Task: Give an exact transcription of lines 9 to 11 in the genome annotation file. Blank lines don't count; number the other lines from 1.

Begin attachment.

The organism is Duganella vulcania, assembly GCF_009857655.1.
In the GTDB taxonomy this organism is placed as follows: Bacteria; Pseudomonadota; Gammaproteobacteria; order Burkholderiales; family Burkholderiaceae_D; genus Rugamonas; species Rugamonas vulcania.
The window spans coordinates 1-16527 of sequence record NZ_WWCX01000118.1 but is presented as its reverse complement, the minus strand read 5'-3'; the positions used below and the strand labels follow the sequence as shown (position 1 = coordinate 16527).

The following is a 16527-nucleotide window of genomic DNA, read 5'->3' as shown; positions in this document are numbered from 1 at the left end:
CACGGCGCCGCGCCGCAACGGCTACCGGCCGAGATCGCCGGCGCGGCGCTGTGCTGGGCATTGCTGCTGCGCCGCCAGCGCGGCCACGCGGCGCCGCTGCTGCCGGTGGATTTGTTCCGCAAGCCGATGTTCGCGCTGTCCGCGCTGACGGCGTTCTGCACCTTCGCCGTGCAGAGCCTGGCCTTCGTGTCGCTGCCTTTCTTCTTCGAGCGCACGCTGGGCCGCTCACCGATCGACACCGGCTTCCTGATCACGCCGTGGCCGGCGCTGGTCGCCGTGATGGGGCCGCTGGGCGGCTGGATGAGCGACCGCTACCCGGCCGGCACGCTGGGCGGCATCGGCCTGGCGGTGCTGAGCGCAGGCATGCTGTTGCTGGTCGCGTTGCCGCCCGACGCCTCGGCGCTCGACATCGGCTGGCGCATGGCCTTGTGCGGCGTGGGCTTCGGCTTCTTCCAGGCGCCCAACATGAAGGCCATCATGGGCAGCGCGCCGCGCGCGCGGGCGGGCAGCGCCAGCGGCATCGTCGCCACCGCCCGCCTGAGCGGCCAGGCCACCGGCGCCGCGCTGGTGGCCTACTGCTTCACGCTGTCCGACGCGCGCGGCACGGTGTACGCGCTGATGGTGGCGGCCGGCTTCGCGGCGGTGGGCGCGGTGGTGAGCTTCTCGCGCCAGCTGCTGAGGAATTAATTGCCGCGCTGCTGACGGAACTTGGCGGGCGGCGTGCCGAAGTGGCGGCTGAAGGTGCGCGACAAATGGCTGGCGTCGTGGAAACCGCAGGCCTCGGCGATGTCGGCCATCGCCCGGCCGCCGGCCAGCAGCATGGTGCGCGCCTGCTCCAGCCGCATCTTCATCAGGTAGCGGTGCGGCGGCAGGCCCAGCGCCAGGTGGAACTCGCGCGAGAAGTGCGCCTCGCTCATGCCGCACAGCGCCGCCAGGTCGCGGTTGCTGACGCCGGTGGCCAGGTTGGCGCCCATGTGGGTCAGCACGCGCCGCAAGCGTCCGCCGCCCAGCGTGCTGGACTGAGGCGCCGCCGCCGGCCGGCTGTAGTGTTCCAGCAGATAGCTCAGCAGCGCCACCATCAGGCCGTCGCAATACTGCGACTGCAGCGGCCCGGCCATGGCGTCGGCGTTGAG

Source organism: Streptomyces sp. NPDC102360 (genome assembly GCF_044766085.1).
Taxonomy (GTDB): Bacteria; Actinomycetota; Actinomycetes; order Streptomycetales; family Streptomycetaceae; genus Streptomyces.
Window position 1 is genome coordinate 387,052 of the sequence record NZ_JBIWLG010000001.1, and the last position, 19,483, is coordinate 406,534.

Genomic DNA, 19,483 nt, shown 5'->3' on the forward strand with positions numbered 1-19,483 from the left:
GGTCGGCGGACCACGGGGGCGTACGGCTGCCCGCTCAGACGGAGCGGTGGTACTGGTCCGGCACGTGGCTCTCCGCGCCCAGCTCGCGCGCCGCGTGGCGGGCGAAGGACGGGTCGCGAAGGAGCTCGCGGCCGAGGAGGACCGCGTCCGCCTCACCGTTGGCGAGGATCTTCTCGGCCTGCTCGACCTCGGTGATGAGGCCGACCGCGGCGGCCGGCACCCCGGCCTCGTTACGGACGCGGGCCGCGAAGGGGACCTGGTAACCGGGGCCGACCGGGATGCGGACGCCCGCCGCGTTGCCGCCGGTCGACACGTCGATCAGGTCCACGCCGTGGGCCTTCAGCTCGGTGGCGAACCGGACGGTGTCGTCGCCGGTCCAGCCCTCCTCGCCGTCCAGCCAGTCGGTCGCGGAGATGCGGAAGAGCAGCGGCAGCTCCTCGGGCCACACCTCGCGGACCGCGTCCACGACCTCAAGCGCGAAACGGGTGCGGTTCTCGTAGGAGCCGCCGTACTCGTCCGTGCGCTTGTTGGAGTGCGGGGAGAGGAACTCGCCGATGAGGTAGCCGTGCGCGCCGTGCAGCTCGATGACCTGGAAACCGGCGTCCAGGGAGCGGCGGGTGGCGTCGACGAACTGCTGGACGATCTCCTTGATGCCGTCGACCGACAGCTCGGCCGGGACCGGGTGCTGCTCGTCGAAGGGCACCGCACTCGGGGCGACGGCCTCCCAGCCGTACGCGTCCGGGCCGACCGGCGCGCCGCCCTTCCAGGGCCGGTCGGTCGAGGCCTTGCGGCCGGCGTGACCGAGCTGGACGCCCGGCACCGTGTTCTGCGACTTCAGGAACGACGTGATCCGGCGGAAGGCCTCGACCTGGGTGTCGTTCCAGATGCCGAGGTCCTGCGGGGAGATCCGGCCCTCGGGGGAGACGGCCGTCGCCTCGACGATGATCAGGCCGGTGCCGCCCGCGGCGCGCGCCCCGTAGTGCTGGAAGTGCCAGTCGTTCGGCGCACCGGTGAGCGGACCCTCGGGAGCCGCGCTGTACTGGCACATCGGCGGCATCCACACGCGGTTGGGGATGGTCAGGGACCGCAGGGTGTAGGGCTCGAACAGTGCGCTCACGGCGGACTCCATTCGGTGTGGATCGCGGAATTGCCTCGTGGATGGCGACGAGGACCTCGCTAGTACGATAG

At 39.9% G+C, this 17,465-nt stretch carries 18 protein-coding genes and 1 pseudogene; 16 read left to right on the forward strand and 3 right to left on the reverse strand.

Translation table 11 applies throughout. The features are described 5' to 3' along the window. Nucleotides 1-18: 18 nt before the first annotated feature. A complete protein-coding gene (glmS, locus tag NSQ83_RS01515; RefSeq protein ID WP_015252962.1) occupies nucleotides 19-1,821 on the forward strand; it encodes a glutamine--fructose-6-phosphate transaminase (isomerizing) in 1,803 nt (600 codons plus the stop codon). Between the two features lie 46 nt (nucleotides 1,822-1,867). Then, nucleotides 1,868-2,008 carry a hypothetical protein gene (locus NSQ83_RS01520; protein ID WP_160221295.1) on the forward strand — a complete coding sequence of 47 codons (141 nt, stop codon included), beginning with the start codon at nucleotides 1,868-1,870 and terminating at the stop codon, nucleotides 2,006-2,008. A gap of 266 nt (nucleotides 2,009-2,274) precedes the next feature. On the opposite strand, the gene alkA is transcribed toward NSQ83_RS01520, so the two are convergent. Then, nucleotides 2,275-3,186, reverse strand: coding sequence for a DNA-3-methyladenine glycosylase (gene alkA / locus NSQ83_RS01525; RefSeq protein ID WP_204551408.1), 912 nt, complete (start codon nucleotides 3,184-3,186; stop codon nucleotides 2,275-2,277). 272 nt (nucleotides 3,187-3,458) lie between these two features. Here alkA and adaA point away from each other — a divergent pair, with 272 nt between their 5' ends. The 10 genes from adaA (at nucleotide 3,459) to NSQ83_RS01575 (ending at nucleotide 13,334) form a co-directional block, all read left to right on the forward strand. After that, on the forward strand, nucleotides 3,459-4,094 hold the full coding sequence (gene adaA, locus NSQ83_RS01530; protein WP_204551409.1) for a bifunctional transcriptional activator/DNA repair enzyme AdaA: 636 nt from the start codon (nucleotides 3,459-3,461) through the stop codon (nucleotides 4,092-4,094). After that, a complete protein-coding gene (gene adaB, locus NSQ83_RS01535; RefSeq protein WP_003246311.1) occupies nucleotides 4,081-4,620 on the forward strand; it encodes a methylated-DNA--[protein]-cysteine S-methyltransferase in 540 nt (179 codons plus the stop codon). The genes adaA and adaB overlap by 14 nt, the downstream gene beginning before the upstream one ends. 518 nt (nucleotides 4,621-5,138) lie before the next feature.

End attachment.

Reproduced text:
Genomic DNA, 19,483 nt, shown 5'->3' on the forward strand with positions numbered 1-19,483 from the left:
GGTCGGCGGACCACGGGGGCGTACGGCTGCCCGCTCAGACGGAGCGGTGGTACTGGTCCGGCACGTGGCTCTCCGCGCCCAGCTCGCGCGCCGCGTGGCGGGCGAAGGACGGGTCGCGAAGGAGCTCGCGGCCGAGGAGGACCGCGTCCGCCTCACCGTTGGCGAGGATCTTCTCGGCCTGCTCGACCTCGGTGATGAGGCCGACCGCGGCGGCCGGCACCCCGGCCTCGTTACGGACGCGGGCCGCGAAGGGGACCTGGTAACCGGGGCCGACCGGGATGCGGACGCCCGCCGCGTTGCCGCCGGTCGACACGTCGATCAGGTCCACGCCGTGGGCCTTCAGCTCGGTGGCGAACCGGACGGTGTCGTCGCCGGTCCAGCCCTCCTCGCCGTCCAGCCAGTCGGTCGCGGAGATGCGGAAGAGCAGCGGCAGCTCCTCGGGCCACACCTCGCGGACCGCGTCCACGACCTCAAGCGCGAAACGGGTGCGGTTCTCGTAGGAGCCGCCGTACTCGTCCGTGCGCTTGTTGGAGTGCGGGGAGAGGAACTCGCCGATGAGGTAGCCGTGCGCGCCGTGCAGCTCGATGACCTGGAAACCGGCGTCCAGGGAGCGGCGGGTGGCGTCGACGAACTGCTGGACGATCTCCTTGATGCCGTCGACCGACAGCTCGGCCGGGACCGGGTGCTGCTCGTCGAAGGGCACCGCACTCGGGGCGACGGCCTCCCAGCCGTACGCGTCCGGGCCGACCGGCGCGCCGCCCTTCCAGGGCCGGTCGGTCGAGGCCTTGCGGCCGGCGTGACCGAGCTGGACGCCCGGCACCGTGTTCTGCGACTTCAGGAACGACGTGATCCGGCGGAAGGCCTCGACCTGGGTGTCGTTCCAGATGCCGAGGTCCTGCGGGGAGATCCGGCCCTCGGGGGAGACGGCCGTCGCCTCGACGATGATCAGGCCGGTGCCGCCCGCGGCGCGCGCCCCGTAGTGCTGGAAGTGCCAGTCGTTCGGCGCACCGGTGAGCGGACCCTCGGGAGCCGCGCTGTACTGGCACATCGGCGGCATCCACACGCGGTTGGGGATGGTCAGGGACCGCAGGGTGTAGGGCTCGAACAGTGCGCTCACGGCGGACTCCATTCGGTGTGGATCGCGGAATTGCCTCGTGGATGGCGACGAGGACCTCGCTAGTACGATAG

At 39.9% G+C, this 17,465-nt stretch carries 18 protein-coding genes and 1 pseudogene; 16 read left to right on the forward strand and 3 right to left on the reverse strand.